Will We Have A Lack of Helium Around the World?

Updated on February 9, 2017
1701TheOriginal profile image

Leonard Kelley holds a bachelor's in physics with a minor in mathematics. He loves the academic world and strives to constantly improve it.

Source

Up, Up, and Away

Everyone can see that a helium balloon floats upward and if it is not tethered to anything, will rise away into the sky. This is because helium is less dense than air, which is mostly made of nitrogen and oxygen with other minor gases mixed in. It is analogous to the relationship between oil and water, where oil floats on water because less molecules per area exist in oil. With helium, however, it can not be recovered once released into the atmosphere, because all that less dense material exists way up in the atmosphere, slowly being lost forever to the depths of space. Since only a certain amount can be harvested on Earth, like crude oil, it will run out. But when? (McClatchy, Parker)

The Numbers Speak for Themselves

Helium was first mined during the First World War when it was found to be a safe alternative to hydrogen in aircraft use. This is because hydrogen gas is extremely flammable as it readily combines with oxygen when provided with a heat source. Helium, however, is rather inert because it processes all the electrons it desires and so doesn't like to form compounds. In the case of warfare it helps to not surround oneself with a highly combustible material, especially when one finds many situations to be combusted! The U.S. began to hoard the helium it collected in the 1960s and by 1991 the U.S. Federal Helium Reserve stood at 32 billion cubic feet. In 1996, Congress passed the Helium Privatization Act, selling the helium to the highest bidders in an attempt to earn a profit on their reserve (which had up to that point remained a deficit), with the expectation that all the helium will be sold by 2015, and so that the helium market could transition to the private sector and out of government (and therefore tax money) (McClatchy, Parker).

Instead, it created a depreciation in the value of the helium which drove costs down and thus prevented the competition necessary for the private sector to succeed. Congress tried to remedy this in 2013 with a new bill but it has only made the situation worse. As of 2008, the Reserve stood at 19 billion cubic feet and continued to drop but because of these goofs, the expected run out date has actually been extended (fortunately). By 2020, five years later than planned, it is estimated that the U.S. will completely run out of helium (Zhang, Magill).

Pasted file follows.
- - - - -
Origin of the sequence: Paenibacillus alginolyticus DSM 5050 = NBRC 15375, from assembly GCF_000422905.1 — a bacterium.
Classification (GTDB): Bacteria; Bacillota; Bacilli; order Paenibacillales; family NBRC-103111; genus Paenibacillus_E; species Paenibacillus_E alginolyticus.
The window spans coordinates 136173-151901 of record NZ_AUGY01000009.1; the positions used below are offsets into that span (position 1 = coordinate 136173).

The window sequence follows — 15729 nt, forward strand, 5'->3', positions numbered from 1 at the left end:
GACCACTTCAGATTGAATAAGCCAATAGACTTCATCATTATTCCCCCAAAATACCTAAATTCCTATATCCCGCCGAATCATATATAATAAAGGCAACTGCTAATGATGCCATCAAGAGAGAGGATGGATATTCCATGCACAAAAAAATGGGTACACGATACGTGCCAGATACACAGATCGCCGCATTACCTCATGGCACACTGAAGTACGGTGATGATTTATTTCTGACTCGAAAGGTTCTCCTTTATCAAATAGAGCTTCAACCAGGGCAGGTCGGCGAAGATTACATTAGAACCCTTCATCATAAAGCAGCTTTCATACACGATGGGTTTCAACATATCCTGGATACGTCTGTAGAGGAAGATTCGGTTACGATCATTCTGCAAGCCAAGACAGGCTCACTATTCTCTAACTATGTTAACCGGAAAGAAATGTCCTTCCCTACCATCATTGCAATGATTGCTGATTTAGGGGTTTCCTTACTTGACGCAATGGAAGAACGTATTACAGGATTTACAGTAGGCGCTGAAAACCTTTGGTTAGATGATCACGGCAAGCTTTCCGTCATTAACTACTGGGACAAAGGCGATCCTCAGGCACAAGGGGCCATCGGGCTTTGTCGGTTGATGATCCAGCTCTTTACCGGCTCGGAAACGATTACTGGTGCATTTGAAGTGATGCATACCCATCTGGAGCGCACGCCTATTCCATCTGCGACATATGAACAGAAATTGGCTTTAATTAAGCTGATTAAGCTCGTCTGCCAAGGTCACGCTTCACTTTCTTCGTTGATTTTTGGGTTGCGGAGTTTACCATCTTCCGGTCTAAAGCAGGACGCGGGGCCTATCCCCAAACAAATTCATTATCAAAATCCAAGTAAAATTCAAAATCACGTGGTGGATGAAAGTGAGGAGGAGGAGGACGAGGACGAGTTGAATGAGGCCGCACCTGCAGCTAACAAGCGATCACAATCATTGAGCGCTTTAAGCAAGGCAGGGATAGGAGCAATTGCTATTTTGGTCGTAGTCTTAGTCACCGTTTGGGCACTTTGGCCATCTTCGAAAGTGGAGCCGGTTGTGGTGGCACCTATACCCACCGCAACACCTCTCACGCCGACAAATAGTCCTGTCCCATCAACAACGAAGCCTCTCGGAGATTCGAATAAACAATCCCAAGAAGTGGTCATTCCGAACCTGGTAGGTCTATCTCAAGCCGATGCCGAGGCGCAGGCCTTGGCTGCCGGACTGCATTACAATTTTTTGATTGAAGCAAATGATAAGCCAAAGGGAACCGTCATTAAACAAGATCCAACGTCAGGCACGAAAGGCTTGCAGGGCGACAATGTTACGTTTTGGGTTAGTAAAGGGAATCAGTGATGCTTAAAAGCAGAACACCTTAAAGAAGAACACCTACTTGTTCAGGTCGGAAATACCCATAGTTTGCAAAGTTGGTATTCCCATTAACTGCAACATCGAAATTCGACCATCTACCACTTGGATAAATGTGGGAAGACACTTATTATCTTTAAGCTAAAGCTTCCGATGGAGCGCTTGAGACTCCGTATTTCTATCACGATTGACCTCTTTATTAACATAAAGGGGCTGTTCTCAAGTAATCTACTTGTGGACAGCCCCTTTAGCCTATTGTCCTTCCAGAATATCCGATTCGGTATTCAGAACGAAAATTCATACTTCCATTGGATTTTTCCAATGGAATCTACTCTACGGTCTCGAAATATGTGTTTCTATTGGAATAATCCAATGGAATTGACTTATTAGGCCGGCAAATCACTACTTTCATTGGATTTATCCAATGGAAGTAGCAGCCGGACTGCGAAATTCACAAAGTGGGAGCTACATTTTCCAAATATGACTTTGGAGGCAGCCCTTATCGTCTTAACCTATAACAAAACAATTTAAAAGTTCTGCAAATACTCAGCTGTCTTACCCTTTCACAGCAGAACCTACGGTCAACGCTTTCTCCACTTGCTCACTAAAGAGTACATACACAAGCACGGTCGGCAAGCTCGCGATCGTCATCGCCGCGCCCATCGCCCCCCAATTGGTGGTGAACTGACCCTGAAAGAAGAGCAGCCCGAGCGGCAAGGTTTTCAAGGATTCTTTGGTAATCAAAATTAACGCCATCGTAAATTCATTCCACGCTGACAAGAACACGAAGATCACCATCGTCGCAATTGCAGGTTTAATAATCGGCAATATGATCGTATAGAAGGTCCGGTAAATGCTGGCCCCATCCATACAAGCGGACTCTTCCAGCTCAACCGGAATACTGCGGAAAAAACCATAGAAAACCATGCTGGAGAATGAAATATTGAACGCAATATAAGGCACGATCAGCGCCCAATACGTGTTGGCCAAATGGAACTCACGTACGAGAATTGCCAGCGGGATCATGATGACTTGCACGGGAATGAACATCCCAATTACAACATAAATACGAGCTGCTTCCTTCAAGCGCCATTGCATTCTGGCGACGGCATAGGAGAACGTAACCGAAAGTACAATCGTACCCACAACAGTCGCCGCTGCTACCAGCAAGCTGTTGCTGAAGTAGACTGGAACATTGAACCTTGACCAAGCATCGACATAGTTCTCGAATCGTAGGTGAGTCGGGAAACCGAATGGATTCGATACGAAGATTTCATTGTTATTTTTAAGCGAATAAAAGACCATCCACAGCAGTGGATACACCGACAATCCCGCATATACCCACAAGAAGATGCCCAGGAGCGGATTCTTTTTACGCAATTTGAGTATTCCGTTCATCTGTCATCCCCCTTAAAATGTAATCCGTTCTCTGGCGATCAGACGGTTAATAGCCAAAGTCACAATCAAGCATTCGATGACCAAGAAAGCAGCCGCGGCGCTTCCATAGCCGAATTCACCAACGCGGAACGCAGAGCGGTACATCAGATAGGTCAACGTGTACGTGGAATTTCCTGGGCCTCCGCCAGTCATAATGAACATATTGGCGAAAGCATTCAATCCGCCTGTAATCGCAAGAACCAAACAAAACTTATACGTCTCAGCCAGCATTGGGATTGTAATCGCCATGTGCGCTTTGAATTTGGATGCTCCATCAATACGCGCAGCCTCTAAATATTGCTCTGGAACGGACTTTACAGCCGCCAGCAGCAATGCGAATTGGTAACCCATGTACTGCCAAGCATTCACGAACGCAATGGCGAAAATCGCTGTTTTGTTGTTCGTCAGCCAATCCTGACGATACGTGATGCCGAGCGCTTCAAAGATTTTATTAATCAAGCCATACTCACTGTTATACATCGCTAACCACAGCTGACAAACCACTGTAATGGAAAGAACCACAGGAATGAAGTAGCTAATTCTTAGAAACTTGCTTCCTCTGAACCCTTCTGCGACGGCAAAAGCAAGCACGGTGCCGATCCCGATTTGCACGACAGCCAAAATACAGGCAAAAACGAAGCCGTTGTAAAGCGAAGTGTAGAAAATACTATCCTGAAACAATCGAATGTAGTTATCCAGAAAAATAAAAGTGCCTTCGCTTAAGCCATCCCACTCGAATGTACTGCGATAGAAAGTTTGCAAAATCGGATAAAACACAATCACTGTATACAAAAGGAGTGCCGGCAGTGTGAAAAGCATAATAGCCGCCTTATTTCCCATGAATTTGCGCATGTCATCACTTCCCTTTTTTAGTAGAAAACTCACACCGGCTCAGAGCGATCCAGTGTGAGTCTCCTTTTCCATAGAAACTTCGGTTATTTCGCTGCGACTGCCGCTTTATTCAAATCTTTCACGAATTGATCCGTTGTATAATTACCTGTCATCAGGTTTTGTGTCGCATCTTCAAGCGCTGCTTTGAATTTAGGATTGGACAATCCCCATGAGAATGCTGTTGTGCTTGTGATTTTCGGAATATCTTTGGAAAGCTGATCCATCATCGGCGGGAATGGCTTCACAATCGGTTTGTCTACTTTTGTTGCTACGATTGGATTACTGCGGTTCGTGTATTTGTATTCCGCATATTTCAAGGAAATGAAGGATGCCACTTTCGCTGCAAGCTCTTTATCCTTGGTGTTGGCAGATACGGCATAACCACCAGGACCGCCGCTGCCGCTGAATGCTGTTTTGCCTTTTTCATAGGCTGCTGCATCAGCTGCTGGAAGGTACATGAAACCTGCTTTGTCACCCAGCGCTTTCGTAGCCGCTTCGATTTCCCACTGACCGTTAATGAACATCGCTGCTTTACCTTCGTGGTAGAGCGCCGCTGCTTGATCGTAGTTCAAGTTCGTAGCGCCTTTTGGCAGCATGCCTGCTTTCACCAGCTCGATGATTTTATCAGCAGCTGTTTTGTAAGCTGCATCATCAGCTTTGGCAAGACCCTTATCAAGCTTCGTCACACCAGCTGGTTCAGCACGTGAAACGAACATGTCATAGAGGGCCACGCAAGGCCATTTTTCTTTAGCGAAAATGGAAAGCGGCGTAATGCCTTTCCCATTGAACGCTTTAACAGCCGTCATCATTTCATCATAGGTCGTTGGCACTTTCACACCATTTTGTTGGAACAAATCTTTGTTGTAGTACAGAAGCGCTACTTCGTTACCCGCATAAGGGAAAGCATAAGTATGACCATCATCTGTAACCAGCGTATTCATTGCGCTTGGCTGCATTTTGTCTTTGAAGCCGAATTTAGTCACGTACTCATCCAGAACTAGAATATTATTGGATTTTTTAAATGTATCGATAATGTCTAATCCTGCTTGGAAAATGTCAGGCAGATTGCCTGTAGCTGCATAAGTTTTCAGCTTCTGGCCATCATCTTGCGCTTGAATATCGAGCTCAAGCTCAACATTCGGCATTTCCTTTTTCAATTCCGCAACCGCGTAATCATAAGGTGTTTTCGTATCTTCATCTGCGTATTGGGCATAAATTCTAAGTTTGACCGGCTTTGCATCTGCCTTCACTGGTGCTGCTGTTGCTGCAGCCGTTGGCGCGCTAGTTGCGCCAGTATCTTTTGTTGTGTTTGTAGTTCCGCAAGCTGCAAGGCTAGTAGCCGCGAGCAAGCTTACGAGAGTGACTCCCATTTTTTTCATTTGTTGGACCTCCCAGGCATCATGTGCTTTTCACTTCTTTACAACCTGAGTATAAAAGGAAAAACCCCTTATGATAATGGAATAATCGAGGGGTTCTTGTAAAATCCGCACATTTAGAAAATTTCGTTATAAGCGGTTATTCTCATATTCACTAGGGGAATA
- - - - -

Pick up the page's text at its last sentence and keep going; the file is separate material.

Helium tanks.
Helium tanks. | Source

The Science That Will Hurt

Sure, no helium means no rising balloons, but from a more practical standpoint other science is hurt. Helium in a liquid state helps keep instruments cooled to the point where more accurate measurements can be taken, for molecular motion is reduced at the over -400 degrees Fahrenheit that the helium would exist in. Medical equipment also makes use of super cooled helium (Zhang).

The Possible Solutions

The U.S. plans to buy its helium from other producers such as Russia, Algeria, and Qatar once the Reserve is depleted and has transferred to the private sector, but this only prolongs the problem of running out of the precious gas. Within 40 years those resources may also be gone. Helium is produced naturally though the decay of radioactive elements, but considering the age of the Earth (roughly 4.5 billion years) and the time that it has taken to deplete it, this is not a viable option to depend on for our lifetime. University of Texas at Austin research engineer Charles Savage is currently developing technology that can capture used helium and liquefy it, all at a price of $150,000 per unit. Some scientists think that raising the price of helium (currently about 75 cents per balloon, or 2 liters) to about $100 per balloon will deter people from buying it for recreational purposes and will help in conservation as well as inspiring more recycling programs. As space technologies progress, the possibility of mining helium on the Moon arises as well as the Jovian planets, though the transportation of it remains a problem. Unless something is done soon, however, helium will be but a memory for generations to come (McClatchy, Parker).

Works Cited

Magill, Bobby. "Why Is There A Helium Shortage?" popularmechanics.com. Hearst Digital Media, 25 Jun. 2012. Web. 13 Feb. 2016.

McClatchy. "Helium Reserve Is Running out" Cleveland.com. 24 July 2011. Web. 03 Aug. 2011.

Parker, Gretchen. "Bye-Bye, Helium." National Geographic 219.2 (2011). Print.

Zhang, Sarah. "The Feds Created a Helium Problem That's Screwing Science." wired.com. 15 Jul. 2015. Web. 12 Feb. 2016.

© 2011 Leonard Kelley

Comments

    0 of 8192 characters used